In later years, Retton attributed her much of her drive and determination to the early influence of her family and community. "Fairmont, my hometown, is a small coal–mining town, and I grew up with a very strong work ethic," she told iVillage.com. "My family and most West Virginians are hard–working people. When I got to the elite level of gymnastics, that foundation of hard work, discipline(,) and commitment had already served me well, and I felt very fortunate to have it."
Trained Hard and Overcame Injury
Retton got her big break in 1982, when she was spotted by famed coach Bela Karolyi. Karolyi had defected to the United States from Romania, where he had trained such winning female gymnasts as Nadia Comaneci, who took three gold medals away from the 1976 Olympics. He recognized the makings of another winner in Retton, and offered his services without charge if she would move to Houston and train at his facility there. It was not an easy decision for the girl of only 14, or her parents, but Retton's competitive drive won the day. As she later explained to Curt Schleier of Investor's Business Daily, "I didn't want to spend the rest of my life thinking I could have gone to the Olympics, thinking 'what if?' " So, her schooling was put on hold and she was packed off to Texas to study with the master.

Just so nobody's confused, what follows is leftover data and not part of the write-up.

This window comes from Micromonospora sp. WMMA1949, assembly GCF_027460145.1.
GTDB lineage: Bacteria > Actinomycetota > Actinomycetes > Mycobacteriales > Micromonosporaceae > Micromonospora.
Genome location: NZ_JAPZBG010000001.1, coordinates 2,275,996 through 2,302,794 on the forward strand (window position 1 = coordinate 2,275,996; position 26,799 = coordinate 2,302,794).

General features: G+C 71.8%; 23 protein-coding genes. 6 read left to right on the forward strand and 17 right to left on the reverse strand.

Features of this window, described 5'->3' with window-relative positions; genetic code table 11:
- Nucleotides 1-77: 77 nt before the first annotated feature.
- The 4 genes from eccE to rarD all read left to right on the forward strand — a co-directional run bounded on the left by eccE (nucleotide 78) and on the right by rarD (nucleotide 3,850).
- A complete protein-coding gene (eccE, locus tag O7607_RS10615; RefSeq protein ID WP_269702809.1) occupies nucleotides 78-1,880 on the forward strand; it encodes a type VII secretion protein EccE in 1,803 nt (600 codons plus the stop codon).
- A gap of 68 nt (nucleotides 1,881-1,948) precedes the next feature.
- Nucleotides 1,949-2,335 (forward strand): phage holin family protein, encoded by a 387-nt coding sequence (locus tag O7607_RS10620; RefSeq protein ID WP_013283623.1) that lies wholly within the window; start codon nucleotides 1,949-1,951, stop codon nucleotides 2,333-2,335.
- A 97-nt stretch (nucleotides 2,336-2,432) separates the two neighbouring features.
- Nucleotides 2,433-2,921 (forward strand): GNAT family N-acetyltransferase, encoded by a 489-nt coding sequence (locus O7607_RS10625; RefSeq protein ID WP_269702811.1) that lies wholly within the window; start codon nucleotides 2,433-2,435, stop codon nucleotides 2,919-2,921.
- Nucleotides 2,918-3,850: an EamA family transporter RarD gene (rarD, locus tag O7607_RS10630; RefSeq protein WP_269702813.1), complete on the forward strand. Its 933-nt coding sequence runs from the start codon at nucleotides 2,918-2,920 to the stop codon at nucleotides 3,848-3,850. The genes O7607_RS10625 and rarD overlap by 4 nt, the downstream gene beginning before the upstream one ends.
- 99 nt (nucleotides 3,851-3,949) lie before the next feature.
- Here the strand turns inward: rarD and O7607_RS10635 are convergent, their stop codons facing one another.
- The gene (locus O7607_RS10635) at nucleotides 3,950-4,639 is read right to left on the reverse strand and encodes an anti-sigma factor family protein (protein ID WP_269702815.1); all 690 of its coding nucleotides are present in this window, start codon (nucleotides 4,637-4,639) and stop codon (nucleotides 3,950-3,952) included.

Karolyi's training style was controversial. Some saw him as too demanding, sometimes pushing the girls too far. But Retton saw the grueling regimen of eight hours per day and ongoing pressure to succeed as necessary. She told Hollandsworth that her coach's critics were wrong. "Those who (object to his methods) are the people who don't win," she said. "They're not the ones who make it. Listen, Bela was rough . . . But he never abused me. He was a great motivator. He gave me a confidence that I never would have had without him."
Retton bloomed under Karolyi's tutelage. Her inherent talent and courage were groomed under his relentless guidance, resulting in a 4′9″ powerhouse of strength and skill. And the hard work paid off. In March of 1983, Retton filled in for an injured teammate at the last minute at the American Cup in New York City and walked off with the all–around title (the first of three consecutive years she did so). That same year, she became both an American Classics champion and the first American woman to nab the all–around title at Japan's Chunichi Cup. In May of 1984, she won the U.S. all–around title, and she qualified for the Olympic team in June. But shortly afterward, potential disaster struck.